I’m writing to you from Caye Caulker in Belize because I thought you’d enjoy a bit of a travel jaunt as we close in on Memorial Day in the US (and the official start to the summer vacation season). Given my tendency to be focused on your health, I also thought it would be fun to show you I’m not all serious and no play! Though the point of a vacation for John and I is to have a change of scenery from our daily lives, you can bet my antique linens and ergonomic pillows have traveled here with me. I guess that goes under the heading of “Would you Belize it?” My friends won’t be at all surprised so I guess it’s good for my readers to get to know who I really am as well.
Would You Belize It?
Another fact from this jaunt that might come under the heading of surprise is the prices we are seeing on rooms here in Central America. Our first stop was Barefoot Belize, a brightly painted atmosphere with each room being nestled into a hut or a suite, each decorated in a different island style—we had Oceana Cottage for five nights. Here’s the kicker: the huts near us cost $45 per night, rooms range from $65 to $85 each night, and suites run from $85 to $99 per night. There’s a conservative approach to water and electricity here, and there is no pool, so this is reflected in the prices.
It’s a very laidback environment that entices a wide variety of singles and couples to the property. Incidentals are extra, except bikes. Water is $5 for refills after your first five gallons are gone, and beach towels are available on a first-come as-available basis. Note to softies: they are line dried so they are not fluffy like most Americans favor. Recycling is evident and most buildings have bars on the windows for safety. It’s clear to me why this is so, as we lost a pair of five-finger sand shoes from beneath the very comfortable porch chairs in which we spent every morning and evening as we enjoyed the beautiful view. The owner is on-premises, and the staff is a delightful group of Belizeans whose smiles and willingness to help was a treat.
Relaxing at the shore was easy if you staked your claim for one of six hammocks and six wooden chaise lounges on the pier or four chaise lounges on the beach early enough—all are shared amongst all the guests, and, sadly, some didn’t embrace the concept of sharing. Our king bed was comfortable but the pillows were lacking—the owner had warned us about this, so not to worry: this Island Slumber girl brought her own! I would say expect conservation island style and plan to be outside most of the time as we did. For scooting around the island, the taxi service was quick and efficient.
Weezie’s Oceanfront Hotel
Weezie’s Oceanfront Hotel has an emphasis on lower guest count with total privacy, comfort, luxe furnishings, and simple additions like thick pads on the wooden chairs with at least one for each and every guest. A clear and accessible beach with a wonderful pool and free paddleboards was quite pleasant, and I enjoyed very much the softest white rugs at our feet. Free coffee, free water, full daily maid service, and air conditioners that aren’t turned off when you are away shopping so that you return to a very hot bedroom made this property feel super luxe.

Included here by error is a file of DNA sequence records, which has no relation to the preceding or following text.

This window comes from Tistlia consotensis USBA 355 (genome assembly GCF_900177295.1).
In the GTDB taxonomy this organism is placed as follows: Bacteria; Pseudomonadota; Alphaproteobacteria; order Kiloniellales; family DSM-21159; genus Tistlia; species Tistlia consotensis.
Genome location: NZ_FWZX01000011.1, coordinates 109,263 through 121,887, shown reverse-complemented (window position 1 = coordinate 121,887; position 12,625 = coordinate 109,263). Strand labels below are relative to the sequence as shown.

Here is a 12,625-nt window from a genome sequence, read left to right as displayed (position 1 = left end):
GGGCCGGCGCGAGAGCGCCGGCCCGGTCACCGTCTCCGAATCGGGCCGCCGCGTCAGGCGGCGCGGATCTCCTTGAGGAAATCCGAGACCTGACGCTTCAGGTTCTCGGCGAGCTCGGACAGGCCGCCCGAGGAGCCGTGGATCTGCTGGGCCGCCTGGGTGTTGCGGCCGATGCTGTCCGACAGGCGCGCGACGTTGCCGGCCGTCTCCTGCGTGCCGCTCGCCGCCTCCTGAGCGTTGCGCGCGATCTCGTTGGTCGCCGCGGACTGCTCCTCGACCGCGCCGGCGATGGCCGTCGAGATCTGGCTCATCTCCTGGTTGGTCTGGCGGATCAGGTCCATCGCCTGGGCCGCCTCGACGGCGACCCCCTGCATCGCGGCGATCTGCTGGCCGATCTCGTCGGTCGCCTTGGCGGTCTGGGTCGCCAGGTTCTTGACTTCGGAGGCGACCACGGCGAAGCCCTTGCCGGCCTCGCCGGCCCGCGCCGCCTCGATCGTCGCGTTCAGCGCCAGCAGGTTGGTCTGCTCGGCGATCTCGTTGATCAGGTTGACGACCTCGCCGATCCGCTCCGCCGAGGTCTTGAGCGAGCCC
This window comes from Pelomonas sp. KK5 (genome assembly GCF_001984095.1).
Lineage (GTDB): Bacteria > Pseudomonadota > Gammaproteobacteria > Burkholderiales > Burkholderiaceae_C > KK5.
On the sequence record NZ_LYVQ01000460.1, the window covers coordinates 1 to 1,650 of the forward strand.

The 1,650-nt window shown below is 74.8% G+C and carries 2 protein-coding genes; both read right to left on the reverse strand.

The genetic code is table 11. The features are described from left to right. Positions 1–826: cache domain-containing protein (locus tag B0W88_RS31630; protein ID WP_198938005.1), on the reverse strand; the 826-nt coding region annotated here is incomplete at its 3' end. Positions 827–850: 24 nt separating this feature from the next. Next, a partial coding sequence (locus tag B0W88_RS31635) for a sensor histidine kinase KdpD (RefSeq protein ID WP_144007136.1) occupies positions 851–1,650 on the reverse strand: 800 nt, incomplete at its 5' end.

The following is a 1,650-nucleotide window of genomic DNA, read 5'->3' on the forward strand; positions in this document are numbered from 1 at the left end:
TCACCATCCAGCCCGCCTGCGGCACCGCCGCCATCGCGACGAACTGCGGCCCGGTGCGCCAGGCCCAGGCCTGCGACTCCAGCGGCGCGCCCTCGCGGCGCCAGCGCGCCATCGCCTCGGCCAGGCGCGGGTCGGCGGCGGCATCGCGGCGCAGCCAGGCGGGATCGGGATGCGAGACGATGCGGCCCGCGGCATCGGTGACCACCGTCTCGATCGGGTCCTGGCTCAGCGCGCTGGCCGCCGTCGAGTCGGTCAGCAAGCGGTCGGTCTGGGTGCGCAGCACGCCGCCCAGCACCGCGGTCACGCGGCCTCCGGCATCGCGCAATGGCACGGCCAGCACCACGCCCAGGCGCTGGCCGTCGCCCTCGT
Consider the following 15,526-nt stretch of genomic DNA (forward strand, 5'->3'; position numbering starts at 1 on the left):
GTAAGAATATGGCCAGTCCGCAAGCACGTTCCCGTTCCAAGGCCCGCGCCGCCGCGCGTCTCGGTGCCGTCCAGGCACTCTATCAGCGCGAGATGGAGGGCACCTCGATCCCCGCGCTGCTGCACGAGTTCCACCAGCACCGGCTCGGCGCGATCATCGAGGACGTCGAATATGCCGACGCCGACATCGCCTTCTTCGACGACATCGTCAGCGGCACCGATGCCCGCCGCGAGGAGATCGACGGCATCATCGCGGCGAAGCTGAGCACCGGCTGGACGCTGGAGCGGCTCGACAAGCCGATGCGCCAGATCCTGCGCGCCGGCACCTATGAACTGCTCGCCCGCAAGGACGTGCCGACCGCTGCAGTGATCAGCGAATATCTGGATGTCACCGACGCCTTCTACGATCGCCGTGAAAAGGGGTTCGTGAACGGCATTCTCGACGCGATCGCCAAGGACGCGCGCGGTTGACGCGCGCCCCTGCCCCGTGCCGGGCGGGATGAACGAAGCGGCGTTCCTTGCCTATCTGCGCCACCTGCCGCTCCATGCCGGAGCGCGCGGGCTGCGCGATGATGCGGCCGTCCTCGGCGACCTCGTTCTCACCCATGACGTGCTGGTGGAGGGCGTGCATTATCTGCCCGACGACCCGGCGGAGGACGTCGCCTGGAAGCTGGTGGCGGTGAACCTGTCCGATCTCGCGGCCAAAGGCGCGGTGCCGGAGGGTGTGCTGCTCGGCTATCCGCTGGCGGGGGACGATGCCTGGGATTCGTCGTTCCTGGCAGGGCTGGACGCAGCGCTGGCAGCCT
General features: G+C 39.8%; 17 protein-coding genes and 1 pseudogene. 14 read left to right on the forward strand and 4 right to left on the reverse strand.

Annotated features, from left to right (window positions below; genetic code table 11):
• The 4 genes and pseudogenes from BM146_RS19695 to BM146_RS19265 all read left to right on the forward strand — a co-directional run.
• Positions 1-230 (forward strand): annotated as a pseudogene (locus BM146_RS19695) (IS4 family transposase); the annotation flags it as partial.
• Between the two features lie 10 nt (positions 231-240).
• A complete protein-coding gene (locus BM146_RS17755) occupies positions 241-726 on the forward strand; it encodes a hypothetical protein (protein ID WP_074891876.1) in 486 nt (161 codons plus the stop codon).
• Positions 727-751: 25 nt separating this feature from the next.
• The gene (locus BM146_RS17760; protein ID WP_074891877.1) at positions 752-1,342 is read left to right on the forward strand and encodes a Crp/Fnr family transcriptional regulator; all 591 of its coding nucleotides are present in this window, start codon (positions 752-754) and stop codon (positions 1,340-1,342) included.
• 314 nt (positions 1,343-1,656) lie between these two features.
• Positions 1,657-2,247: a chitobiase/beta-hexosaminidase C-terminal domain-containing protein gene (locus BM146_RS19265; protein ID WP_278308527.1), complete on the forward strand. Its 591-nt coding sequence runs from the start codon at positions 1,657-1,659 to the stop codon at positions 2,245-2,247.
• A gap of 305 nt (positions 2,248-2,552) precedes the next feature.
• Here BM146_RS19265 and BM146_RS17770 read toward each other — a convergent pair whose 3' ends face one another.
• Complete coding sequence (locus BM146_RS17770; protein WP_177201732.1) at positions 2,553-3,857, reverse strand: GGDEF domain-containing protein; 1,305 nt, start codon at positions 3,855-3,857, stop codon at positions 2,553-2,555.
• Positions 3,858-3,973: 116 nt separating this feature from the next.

The atmosphere was quiet and clean, and there is no shortage of every necessity we required. The manager Kiki and her husband Leo were delightful, and they gave us our own island phone to use. Considering there was no phone at the first property, this was amazing. Our rooms were so comfortable that we had the habit of taking our time each morning—reluctant to leave the three air-conditioners. The towels and beach towels were soft to the touch, all given to us in advance without having to ask. For beachside living, this is my idea of heaven!
It probably won’t surprise you that these lodgings are $35 more per night than our first experience, but that’s a small price to pay for comfort—in fact, I’d say it’s worth 50 times that for the privacy, the relaxation and the fact you don’t have to worry that your shoes are going to disappear from the porch. I also didn’t feel like I was in jail with all the bars around me, as was the case at Barefoot Belize, though to be fair to the first property, they cater to a different crowd that tends to be backpackers and divers—the accommodations less important to them than the experience they have when they are exploring the remarkable sporting opportunities.
On the third floor in this last resort, much like home, we were high and dry, and the east winds were cool there most of the time. At our first destination, we ate out morning, noon and night, but once we arrived at Weezie’s, I heard myself say, “I don’t want to go anywhere,” so I thank the sandy ocean gods for the ceviche we had for dinner in the room! I’d say anyone wanting a romantic getaway could find it in Belize as long as you’re laidback enough to forgo the fine china and crystal. The entire place was designed for beauty, enjoyment and safety; my pillows and I were right at home, as was John.
We’re off to Cancun to see what we can find there so my down travel products are at the ready. I’ll be reporting back so if you enjoyed this armchair travel to the Caribbean, check in for more notes from the road. How are you sleeping these days? I may be on vacation but I’m still your sleep advocate extraordinaire!
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